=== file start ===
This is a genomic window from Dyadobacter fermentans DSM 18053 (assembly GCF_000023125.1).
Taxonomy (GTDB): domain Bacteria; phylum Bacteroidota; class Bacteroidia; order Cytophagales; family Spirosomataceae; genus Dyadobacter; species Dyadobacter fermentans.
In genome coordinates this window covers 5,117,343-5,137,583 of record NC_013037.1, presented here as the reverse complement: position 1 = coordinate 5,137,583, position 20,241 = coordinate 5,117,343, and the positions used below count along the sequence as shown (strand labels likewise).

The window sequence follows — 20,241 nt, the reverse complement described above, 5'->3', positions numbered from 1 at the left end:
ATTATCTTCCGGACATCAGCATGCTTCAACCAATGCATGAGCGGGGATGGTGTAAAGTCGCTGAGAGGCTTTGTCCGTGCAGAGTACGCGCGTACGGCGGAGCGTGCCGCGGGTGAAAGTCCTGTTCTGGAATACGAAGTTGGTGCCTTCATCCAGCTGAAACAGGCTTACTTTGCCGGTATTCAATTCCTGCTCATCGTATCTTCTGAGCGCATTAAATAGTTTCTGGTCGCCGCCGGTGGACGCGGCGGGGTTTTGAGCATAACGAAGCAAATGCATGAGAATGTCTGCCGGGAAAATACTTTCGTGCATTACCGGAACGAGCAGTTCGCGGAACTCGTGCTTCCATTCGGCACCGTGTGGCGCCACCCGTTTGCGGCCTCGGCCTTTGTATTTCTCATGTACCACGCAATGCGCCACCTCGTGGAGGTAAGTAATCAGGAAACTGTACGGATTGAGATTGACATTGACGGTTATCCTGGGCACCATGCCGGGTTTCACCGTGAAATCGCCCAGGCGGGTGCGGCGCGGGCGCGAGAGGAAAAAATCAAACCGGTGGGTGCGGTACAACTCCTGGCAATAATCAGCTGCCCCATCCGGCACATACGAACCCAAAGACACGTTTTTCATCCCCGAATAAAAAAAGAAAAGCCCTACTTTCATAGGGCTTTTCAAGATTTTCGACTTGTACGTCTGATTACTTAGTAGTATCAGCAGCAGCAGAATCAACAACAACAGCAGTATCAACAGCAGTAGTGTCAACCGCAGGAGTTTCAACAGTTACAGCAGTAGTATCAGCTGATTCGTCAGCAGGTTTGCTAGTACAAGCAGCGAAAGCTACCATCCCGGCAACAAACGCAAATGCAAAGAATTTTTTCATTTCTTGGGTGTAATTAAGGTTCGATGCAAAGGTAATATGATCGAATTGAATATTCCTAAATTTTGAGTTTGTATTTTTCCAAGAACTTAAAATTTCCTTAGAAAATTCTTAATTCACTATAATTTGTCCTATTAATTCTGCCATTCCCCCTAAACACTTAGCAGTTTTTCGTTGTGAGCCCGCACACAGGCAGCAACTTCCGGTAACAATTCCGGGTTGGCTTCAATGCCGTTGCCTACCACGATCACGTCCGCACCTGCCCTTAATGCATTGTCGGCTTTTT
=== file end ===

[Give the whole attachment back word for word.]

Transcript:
This is a genomic window from Dyadobacter fermentans DSM 18053 (assembly GCF_000023125.1).
Taxonomy (GTDB): domain Bacteria; phylum Bacteroidota; class Bacteroidia; order Cytophagales; family Spirosomataceae; genus Dyadobacter; species Dyadobacter fermentans.
In genome coordinates this window covers 5,117,343-5,137,583 of record NC_013037.1, presented here as the reverse complement: position 1 = coordinate 5,137,583, position 20,241 = coordinate 5,117,343, and the positions used below count along the sequence as shown (strand labels likewise).

The window sequence follows — 20,241 nt, the reverse complement described above, 5'->3', positions numbered from 1 at the left end:
ATTATCTTCCGGACATCAGCATGCTTCAACCAATGCATGAGCGGGGATGGTGTAAAGTCGCTGAGAGGCTTTGTCCGTGCAGAGTACGCGCGTACGGCGGAGCGTGCCGCGGGTGAAAGTCCTGTTCTGGAATACGAAGTTGGTGCCTTCATCCAGCTGAAACAGGCTTACTTTGCCGGTATTCAATTCCTGCTCATCGTATCTTCTGAGCGCATTAAATAGTTTCTGGTCGCCGCCGGTGGACGCGGCGGGGTTTTGAGCATAACGAAGCAAATGCATGAGAATGTCTGCCGGGAAAATACTTTCGTGCATTACCGGAACGAGCAGTTCGCGGAACTCGTGCTTCCATTCGGCACCGTGTGGCGCCACCCGTTTGCGGCCTCGGCCTTTGTATTTCTCATGTACCACGCAATGCGCCACCTCGTGGAGGTAAGTAATCAGGAAACTGTACGGATTGAGATTGACATTGACGGTTATCCTGGGCACCATGCCGGGTTTCACCGTGAAATCGCCCAGGCGGGTGCGGCGCGGGCGCGAGAGGAAAAAATCAAACCGGTGGGTGCGGTACAACTCCTGGCAATAATCAGCTGCCCCATCCGGCACATACGAACCCAAAGACACGTTTTTCATCCCCGAATAAAAAAAGAAAAGCCCTACTTTCATAGGGCTTTTCAAGATTTTCGACTTGTACGTCTGATTACTTAGTAGTATCAGCAGCAGCAGAATCAACAACAACAGCAGTATCAACAGCAGTAGTGTCAACCGCAGGAGTTTCAACAGTTACAGCAGTAGTATCAGCTGATTCGTCAGCAGGTTTGCTAGTACAAGCAGCGAAAGCTACCATCCCGGCAACAAACGCAAATGCAAAGAATTTTTTCATTTCTTGGGTGTAATTAAGGTTCGATGCAAAGGTAATATGATCGAATTGAATATTCCTAAATTTTGAGTTTGTATTTTTCCAAGAACTTAAAATTTCCTTAGAAAATTCTTAATTCACTATAATTTGTCCTATTAATTCTGCCATTCCCCCTAAACACTTAGCAGTTTTTCGTTGTGAGCCCGCACACAGGCAGCAACTTCCGGTAACAATTCCGGGTTGGCTTCAATGCCGTTGCCTACCACGATCACGTCCGCACCTGCCCTTAATGCATTGTCGGCTTTTT